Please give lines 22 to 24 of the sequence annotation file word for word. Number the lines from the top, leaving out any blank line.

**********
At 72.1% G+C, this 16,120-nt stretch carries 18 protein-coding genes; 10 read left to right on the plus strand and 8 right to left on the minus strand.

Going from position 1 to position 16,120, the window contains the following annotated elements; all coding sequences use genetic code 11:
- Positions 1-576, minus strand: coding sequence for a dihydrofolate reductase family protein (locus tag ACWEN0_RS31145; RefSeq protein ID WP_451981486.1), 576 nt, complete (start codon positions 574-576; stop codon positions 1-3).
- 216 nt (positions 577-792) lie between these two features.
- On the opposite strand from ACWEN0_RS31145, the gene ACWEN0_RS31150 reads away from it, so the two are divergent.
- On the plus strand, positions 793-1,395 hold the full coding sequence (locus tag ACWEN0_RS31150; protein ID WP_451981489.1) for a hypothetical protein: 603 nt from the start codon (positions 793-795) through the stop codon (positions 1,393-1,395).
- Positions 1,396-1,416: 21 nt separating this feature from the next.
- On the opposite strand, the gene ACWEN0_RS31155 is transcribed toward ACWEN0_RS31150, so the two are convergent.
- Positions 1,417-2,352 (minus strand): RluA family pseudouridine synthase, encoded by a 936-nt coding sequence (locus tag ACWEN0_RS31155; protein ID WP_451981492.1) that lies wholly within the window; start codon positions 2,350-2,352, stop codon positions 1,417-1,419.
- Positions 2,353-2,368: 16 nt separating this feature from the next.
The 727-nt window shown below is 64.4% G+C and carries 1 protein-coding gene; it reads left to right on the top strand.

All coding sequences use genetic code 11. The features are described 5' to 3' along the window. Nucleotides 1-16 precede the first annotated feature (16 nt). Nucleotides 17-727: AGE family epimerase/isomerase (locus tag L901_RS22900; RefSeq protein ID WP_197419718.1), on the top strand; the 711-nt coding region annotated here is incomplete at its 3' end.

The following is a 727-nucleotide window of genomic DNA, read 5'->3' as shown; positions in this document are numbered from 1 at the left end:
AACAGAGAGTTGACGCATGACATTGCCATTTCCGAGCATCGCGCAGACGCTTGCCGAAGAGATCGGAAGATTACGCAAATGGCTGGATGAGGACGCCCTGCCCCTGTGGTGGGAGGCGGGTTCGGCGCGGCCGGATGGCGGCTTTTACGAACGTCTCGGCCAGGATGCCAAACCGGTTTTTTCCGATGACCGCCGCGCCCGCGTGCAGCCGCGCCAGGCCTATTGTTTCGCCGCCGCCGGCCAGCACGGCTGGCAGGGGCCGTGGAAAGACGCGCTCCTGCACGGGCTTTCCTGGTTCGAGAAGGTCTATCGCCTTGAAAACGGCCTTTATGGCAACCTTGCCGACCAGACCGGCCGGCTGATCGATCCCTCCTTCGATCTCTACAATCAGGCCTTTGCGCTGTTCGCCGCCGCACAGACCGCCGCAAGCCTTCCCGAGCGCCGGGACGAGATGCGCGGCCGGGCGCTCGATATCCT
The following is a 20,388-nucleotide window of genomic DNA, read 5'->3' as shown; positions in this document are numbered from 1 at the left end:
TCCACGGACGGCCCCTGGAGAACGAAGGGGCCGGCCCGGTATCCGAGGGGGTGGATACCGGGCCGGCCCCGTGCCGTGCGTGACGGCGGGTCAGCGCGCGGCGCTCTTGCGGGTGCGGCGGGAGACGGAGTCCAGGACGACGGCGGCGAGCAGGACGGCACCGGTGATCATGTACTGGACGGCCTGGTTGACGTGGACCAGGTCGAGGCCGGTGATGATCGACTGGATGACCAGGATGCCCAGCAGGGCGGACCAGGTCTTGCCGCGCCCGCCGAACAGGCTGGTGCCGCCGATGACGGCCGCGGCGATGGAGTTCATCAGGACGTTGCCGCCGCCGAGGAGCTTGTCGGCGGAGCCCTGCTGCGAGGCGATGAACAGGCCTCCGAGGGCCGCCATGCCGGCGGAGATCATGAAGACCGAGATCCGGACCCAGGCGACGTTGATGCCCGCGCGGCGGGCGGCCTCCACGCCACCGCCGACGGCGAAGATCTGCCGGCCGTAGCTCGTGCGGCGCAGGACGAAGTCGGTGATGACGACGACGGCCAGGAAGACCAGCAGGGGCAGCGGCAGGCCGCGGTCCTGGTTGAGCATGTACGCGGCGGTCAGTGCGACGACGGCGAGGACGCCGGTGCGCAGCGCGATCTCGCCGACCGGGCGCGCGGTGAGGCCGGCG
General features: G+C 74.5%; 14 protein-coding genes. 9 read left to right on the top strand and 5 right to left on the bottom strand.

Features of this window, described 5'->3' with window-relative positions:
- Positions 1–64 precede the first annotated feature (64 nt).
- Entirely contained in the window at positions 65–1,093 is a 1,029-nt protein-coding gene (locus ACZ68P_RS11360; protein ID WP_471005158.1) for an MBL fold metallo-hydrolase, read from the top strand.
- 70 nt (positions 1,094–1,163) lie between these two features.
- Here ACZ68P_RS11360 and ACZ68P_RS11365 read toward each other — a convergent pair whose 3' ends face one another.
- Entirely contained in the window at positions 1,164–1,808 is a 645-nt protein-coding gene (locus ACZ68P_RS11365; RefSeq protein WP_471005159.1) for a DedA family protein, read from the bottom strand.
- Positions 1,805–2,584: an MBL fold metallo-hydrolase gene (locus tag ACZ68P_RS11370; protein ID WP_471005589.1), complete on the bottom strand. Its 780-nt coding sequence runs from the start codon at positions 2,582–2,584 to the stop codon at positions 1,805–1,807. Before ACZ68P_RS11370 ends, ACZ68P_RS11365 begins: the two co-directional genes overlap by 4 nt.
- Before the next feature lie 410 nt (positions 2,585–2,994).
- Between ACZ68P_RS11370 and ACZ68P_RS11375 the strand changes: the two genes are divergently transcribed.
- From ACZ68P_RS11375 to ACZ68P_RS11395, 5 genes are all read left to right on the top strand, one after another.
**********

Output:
- Here ACZ68P_RS11360 and ACZ68P_RS11365 read toward each other — a convergent pair whose 3' ends face one another.
- Entirely contained in the window at positions 1,164–1,808 is a 645-nt protein-coding gene (locus ACZ68P_RS11365; RefSeq protein WP_471005159.1) for a DedA family protein, read from the bottom strand.
- Positions 1,805–2,584: an MBL fold metallo-hydrolase gene (locus tag ACZ68P_RS11370; protein ID WP_471005589.1), complete on the bottom strand. Its 780-nt coding sequence runs from the start codon at positions 2,582–2,584 to the stop codon at positions 1,805–1,807. Before ACZ68P_RS11370 ends, ACZ68P_RS11365 begins: the two co-directional genes overlap by 4 nt.